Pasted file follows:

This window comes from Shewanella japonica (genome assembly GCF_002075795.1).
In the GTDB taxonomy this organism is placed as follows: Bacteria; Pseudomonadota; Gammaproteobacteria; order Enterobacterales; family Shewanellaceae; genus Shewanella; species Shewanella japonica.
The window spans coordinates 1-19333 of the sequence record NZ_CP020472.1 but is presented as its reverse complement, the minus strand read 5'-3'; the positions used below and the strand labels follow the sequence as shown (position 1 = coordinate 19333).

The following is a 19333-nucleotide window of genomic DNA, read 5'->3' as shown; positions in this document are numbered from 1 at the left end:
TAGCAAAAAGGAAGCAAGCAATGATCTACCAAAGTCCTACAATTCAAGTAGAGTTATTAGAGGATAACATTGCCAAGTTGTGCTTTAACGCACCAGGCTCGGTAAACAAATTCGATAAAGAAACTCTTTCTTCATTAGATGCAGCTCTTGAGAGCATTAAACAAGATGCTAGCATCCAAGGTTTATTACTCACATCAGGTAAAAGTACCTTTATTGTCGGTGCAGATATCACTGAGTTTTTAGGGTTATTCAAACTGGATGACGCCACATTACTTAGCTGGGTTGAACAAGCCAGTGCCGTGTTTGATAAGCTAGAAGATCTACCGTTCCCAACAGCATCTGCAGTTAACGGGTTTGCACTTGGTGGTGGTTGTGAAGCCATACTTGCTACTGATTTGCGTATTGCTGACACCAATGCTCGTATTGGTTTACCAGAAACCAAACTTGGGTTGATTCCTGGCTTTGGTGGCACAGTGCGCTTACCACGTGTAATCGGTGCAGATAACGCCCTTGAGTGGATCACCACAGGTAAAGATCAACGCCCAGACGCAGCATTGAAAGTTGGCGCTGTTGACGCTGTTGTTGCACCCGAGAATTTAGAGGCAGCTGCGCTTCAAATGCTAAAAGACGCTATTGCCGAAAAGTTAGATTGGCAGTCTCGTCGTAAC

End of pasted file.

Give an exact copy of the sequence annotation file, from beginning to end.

This window comes from Shewanella japonica (genome assembly GCF_002075795.1).
In the GTDB taxonomy this organism is placed as follows: Bacteria; Pseudomonadota; Gammaproteobacteria; order Enterobacterales; family Shewanellaceae; genus Shewanella; species Shewanella japonica.
The window spans coordinates 1-19333 of the sequence record NZ_CP020472.1 but is presented as its reverse complement, the minus strand read 5'-3'; the positions used below and the strand labels follow the sequence as shown (position 1 = coordinate 19333).

The following is a 19333-nucleotide window of genomic DNA, read 5'->3' as shown; positions in this document are numbered from 1 at the left end:
TAGCAAAAAGGAAGCAAGCAATGATCTACCAAAGTCCTACAATTCAAGTAGAGTTATTAGAGGATAACATTGCCAAGTTGTGCTTTAACGCACCAGGCTCGGTAAACAAATTCGATAAAGAAACTCTTTCTTCATTAGATGCAGCTCTTGAGAGCATTAAACAAGATGCTAGCATCCAAGGTTTATTACTCACATCAGGTAAAAGTACCTTTATTGTCGGTGCAGATATCACTGAGTTTTTAGGGTTATTCAAACTGGATGACGCCACATTACTTAGCTGGGTTGAACAAGCCAGTGCCGTGTTTGATAAGCTAGAAGATCTACCGTTCCCAACAGCATCTGCAGTTAACGGGTTTGCACTTGGTGGTGGTTGTGAAGCCATACTTGCTACTGATTTGCGTATTGCTGACACCAATGCTCGTATTGGTTTACCAGAAACCAAACTTGGGTTGATTCCTGGCTTTGGTGGCACAGTGCGCTTACCACGTGTAATCGGTGCAGATAACGCCCTTGAGTGGATCACCACAGGTAAAGATCAACGCCCAGACGCAGCATTGAAAGTTGGCGCTGTTGACGCTGTTGTTGCACCCGAGAATTTAGAGGCAGCTGCGCTTCAAATGCTAAAAGACGCTATTGCCGAAAAGTTAGATTGGCAGTCTCGTCGTAAC